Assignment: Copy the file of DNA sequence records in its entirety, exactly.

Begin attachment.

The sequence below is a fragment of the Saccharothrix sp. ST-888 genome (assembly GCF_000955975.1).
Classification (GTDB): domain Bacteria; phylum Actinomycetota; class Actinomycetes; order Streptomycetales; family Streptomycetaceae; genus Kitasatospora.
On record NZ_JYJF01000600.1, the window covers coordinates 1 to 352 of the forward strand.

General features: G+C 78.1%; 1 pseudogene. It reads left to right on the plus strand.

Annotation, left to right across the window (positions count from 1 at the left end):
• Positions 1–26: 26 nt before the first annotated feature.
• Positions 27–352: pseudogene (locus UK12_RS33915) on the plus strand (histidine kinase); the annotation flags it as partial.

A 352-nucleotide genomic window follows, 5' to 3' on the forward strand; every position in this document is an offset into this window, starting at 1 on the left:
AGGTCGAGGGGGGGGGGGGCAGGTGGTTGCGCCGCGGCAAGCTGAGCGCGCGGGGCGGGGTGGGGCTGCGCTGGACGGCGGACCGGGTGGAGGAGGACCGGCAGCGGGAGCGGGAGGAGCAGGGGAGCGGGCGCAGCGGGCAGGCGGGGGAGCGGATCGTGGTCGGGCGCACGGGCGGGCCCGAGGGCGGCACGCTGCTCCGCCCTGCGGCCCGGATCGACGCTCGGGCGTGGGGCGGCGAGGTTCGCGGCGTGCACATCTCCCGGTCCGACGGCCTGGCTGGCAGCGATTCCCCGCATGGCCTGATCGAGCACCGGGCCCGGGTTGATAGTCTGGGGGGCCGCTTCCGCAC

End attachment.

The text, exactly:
The sequence below is a fragment of the Saccharothrix sp. ST-888 genome (assembly GCF_000955975.1).
Classification (GTDB): domain Bacteria; phylum Actinomycetota; class Actinomycetes; order Streptomycetales; family Streptomycetaceae; genus Kitasatospora.
On record NZ_JYJF01000600.1, the window covers coordinates 1 to 352 of the forward strand.

General features: G+C 78.1%; 1 pseudogene. It reads left to right on the plus strand.

Annotation, left to right across the window (positions count from 1 at the left end):
• Positions 1–26: 26 nt before the first annotated feature.
• Positions 27–352: pseudogene (locus UK12_RS33915) on the plus strand (histidine kinase); the annotation flags it as partial.

A 352-nucleotide genomic window follows, 5' to 3' on the forward strand; every position in this document is an offset into this window, starting at 1 on the left:
AGGTCGAGGGGGGGGGGGGCAGGTGGTTGCGCCGCGGCAAGCTGAGCGCGCGGGGCGGGGTGGGGCTGCGCTGGACGGCGGACCGGGTGGAGGAGGACCGGCAGCGGGAGCGGGAGGAGCAGGGGAGCGGGCGCAGCGGGCAGGCGGGGGAGCGGATCGTGGTCGGGCGCACGGGCGGGCCCGAGGGCGGCACGCTGCTCCGCCCTGCGGCCCGGATCGACGCTCGGGCGTGGGGCGGCGAGGTTCGCGGCGTGCACATCTCCCGGTCCGACGGCCTGGCTGGCAGCGATTCCCCGCATGGCCTGATCGAGCACCGGGCCCGGGTTGATAGTCTGGGGGGCCGCTTCCGCAC